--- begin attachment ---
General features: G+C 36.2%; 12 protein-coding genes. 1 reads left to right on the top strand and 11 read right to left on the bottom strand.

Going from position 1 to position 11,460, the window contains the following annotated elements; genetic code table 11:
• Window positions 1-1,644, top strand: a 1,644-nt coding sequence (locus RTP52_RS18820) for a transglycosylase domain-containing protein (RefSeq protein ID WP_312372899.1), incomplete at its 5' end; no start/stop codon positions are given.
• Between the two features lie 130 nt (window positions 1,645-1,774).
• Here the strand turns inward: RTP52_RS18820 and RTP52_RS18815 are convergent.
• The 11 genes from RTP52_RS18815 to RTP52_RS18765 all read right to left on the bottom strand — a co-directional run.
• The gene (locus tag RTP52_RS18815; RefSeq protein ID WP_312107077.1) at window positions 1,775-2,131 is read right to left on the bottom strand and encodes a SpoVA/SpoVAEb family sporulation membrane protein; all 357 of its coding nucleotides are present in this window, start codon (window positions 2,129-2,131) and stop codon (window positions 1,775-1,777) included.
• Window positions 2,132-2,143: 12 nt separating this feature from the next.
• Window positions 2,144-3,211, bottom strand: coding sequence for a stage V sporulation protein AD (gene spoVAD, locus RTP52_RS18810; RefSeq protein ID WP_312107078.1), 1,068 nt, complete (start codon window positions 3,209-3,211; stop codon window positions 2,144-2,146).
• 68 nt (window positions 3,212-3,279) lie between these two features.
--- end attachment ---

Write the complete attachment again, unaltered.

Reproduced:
General features: G+C 36.2%; 12 protein-coding genes. 1 reads left to right on the top strand and 11 read right to left on the bottom strand.

Going from position 1 to position 11,460, the window contains the following annotated elements; genetic code table 11:
• Window positions 1-1,644, top strand: a 1,644-nt coding sequence (locus RTP52_RS18820) for a transglycosylase domain-containing protein (RefSeq protein ID WP_312372899.1), incomplete at its 5' end; no start/stop codon positions are given.
• Between the two features lie 130 nt (window positions 1,645-1,774).
• Here the strand turns inward: RTP52_RS18820 and RTP52_RS18815 are convergent.
• The 11 genes from RTP52_RS18815 to RTP52_RS18765 all read right to left on the bottom strand — a co-directional run.
• The gene (locus tag RTP52_RS18815; RefSeq protein ID WP_312107077.1) at window positions 1,775-2,131 is read right to left on the bottom strand and encodes a SpoVA/SpoVAEb family sporulation membrane protein; all 357 of its coding nucleotides are present in this window, start codon (window positions 2,129-2,131) and stop codon (window positions 1,775-1,777) included.
• Window positions 2,132-2,143: 12 nt separating this feature from the next.
• Window positions 2,144-3,211, bottom strand: coding sequence for a stage V sporulation protein AD (gene spoVAD, locus RTP52_RS18810; RefSeq protein ID WP_312107078.1), 1,068 nt, complete (start codon window positions 3,209-3,211; stop codon window positions 2,144-2,146).
• 68 nt (window positions 3,212-3,279) lie between these two features.